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Selling Out To Saudi Arabia

Written by Sport

In recent years, the WWE has done a lot to shake off the controversy that plagued the company. The PG Era is in full swing, with the Diva’s Championship now replaced by the Women’s Championship, no blood or swearing, and no storylines where a fake baby is drop kicked into the crowd.

Ah, they were doing so well.

Unfortunately, money makes the world go round, and the news that the WWE had teamed up with the Saudi General Sports Authority for a 10-year partnership has been met with unease. Massive amounts of cash are being thrown around here; the profit for the wresting company to just put on the first event, the Greatest Royal Rumble, was estimated to be about £100 million. And hey, I get it. That’s so much money! It’s a great business opportunity, right?

A few small problems with Saudi Arabia, though. Problems like women not being allowed to appear at all. LGBT people can be punished by floggings, torture and death. The country arming al-Qaeda affiliated groups in the Syrian Civil War. The accusations of war crimes against the Yemeni people.

[pullquote]There was a horrendous segment in the Greatest Royal Rumble itself where two wrestlers with Iranian heritage walked out[/pullquote]

Sami Zayn, a wrestler born to two immigrant Syrian parents, who raised over $100,000 for a mobile medical clinic in Syria, was pulled from the card and not allowed to compete. There was a horrendous segment in the Greatest Royal Rumble itself where two wrestlers with Iranian heritage walked out, verbally thrashed Saudi Arabia, and were beaten up by some home-grown trainees in the ring. One of the two had to publically apologise later, as he was receiving numerous death threats.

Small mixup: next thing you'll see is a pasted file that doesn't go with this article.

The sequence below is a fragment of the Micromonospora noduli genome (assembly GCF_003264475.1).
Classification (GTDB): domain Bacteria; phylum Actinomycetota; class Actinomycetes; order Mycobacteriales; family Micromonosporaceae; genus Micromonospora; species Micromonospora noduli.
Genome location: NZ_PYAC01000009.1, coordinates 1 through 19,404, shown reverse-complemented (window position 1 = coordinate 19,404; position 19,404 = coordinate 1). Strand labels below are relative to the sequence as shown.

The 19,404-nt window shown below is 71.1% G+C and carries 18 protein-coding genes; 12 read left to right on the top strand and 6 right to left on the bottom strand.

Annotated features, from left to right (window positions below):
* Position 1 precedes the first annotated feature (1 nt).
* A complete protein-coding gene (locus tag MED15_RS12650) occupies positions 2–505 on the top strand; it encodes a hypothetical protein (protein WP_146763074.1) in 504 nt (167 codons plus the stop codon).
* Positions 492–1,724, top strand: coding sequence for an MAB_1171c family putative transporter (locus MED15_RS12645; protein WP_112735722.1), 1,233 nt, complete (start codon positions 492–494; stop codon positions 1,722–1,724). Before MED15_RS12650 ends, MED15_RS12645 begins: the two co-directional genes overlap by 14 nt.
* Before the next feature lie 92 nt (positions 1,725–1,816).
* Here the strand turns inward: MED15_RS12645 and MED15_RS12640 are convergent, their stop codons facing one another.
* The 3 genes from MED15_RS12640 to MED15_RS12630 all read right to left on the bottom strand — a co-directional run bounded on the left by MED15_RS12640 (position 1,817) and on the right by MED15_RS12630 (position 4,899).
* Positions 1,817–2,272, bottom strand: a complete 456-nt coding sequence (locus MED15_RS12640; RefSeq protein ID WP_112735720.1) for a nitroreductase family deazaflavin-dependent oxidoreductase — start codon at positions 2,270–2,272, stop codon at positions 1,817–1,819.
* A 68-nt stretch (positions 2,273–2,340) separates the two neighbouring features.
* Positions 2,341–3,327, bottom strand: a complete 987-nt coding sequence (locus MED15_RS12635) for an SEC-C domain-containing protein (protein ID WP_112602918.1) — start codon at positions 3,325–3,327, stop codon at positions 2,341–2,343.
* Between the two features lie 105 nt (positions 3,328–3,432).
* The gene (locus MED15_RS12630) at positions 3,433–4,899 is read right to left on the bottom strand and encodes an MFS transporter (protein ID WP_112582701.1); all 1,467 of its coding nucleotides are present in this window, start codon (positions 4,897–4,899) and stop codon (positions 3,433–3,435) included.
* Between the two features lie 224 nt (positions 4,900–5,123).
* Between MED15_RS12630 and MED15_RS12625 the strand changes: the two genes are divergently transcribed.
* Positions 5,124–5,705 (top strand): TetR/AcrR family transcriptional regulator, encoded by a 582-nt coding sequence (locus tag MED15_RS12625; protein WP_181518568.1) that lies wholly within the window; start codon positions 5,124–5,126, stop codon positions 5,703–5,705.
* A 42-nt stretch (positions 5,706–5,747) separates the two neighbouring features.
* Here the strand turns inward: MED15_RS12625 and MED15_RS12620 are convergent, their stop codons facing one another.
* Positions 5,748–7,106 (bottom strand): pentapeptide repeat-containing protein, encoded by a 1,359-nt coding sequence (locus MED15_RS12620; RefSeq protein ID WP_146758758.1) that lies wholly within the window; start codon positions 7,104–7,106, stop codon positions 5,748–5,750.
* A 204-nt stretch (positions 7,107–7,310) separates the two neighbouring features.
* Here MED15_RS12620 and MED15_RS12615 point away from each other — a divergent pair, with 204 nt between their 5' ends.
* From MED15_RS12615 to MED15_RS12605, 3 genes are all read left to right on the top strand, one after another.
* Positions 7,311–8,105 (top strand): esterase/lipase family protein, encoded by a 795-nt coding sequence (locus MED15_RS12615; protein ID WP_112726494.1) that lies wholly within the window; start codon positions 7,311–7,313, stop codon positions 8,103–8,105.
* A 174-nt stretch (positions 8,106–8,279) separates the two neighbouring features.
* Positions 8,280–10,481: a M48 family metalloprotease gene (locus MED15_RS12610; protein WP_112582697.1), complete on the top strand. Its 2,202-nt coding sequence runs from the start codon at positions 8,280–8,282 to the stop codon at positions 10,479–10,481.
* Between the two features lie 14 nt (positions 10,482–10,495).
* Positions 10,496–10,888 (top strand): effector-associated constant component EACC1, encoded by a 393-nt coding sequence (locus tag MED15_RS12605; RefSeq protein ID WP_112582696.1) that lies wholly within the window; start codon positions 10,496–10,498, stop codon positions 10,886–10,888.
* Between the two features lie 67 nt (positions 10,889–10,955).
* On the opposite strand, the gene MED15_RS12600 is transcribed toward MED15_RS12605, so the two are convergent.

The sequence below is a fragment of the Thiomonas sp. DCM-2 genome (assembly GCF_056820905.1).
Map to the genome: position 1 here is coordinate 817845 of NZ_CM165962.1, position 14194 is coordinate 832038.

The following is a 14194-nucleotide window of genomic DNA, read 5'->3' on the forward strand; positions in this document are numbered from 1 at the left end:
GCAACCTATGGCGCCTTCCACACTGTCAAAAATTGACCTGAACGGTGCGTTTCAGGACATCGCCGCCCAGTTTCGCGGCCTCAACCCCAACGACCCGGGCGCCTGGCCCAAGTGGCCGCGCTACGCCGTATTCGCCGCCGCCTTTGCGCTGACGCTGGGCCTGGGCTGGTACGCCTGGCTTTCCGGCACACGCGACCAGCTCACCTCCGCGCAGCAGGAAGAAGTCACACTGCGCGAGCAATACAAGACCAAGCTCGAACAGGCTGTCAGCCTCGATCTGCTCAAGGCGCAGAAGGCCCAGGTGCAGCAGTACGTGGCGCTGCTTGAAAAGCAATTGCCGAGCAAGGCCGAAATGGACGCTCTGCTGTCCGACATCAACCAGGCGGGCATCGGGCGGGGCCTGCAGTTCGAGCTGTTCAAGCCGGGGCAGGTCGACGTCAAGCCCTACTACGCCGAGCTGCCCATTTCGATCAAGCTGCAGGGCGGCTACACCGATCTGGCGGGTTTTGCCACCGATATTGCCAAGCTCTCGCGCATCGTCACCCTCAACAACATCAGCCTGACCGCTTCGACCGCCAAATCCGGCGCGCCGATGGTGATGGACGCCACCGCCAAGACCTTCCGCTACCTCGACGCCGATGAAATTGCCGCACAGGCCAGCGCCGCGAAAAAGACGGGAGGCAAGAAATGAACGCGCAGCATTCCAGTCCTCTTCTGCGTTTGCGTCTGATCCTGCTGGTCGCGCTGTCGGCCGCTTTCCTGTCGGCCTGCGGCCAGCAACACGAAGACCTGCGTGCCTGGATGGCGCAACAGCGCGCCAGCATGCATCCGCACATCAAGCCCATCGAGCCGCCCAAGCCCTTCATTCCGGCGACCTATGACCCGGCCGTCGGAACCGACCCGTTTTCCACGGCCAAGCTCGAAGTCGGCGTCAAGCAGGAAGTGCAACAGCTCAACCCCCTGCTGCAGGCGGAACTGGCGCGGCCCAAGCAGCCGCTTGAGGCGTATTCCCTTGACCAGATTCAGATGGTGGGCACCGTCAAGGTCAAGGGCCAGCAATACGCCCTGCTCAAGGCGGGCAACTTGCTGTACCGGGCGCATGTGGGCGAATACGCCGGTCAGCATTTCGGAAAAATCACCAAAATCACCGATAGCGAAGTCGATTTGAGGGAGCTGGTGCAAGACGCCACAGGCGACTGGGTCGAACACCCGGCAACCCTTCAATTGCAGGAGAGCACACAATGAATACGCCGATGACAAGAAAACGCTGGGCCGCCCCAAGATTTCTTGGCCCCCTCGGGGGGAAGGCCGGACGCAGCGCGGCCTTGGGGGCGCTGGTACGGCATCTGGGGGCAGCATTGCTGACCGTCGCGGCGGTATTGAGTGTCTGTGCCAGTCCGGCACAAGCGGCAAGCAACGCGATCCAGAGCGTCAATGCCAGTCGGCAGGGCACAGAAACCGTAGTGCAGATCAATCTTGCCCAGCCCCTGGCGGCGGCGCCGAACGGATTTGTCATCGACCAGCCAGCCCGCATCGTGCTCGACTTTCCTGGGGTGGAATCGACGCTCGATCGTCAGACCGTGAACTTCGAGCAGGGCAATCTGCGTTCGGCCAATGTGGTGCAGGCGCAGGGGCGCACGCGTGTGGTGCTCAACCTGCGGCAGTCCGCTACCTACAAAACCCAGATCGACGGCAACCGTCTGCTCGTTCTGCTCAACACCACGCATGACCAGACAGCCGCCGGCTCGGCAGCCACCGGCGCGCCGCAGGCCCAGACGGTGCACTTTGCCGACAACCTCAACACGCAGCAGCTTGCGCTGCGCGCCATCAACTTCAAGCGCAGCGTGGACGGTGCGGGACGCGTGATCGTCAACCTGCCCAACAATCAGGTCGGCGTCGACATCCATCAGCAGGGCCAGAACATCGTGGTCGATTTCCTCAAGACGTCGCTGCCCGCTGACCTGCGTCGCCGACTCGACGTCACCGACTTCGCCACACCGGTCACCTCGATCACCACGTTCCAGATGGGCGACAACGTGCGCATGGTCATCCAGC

The cherry on top for me though was due to the WWE showing a video package featuring women. The Saudi Government’s twitter issued an apology, stating that it would ‘like to apologise to viewers’ for the ‘indecent scene involving women’. It went on to say that it had “made sure to ban showing any segment that involves women wrestling…and it’s a commitment that the authority would still commit to forever in all of its events and programs.”

Triple H, WWE’s COO, said “You have to understand every culture is different, and just because you don’t agree…doesn’t mean it’s not a relevant culture.”

Sure pal. Call me back when  I won’t be put to death for being who I am there.

Last modified: 4th May 2018

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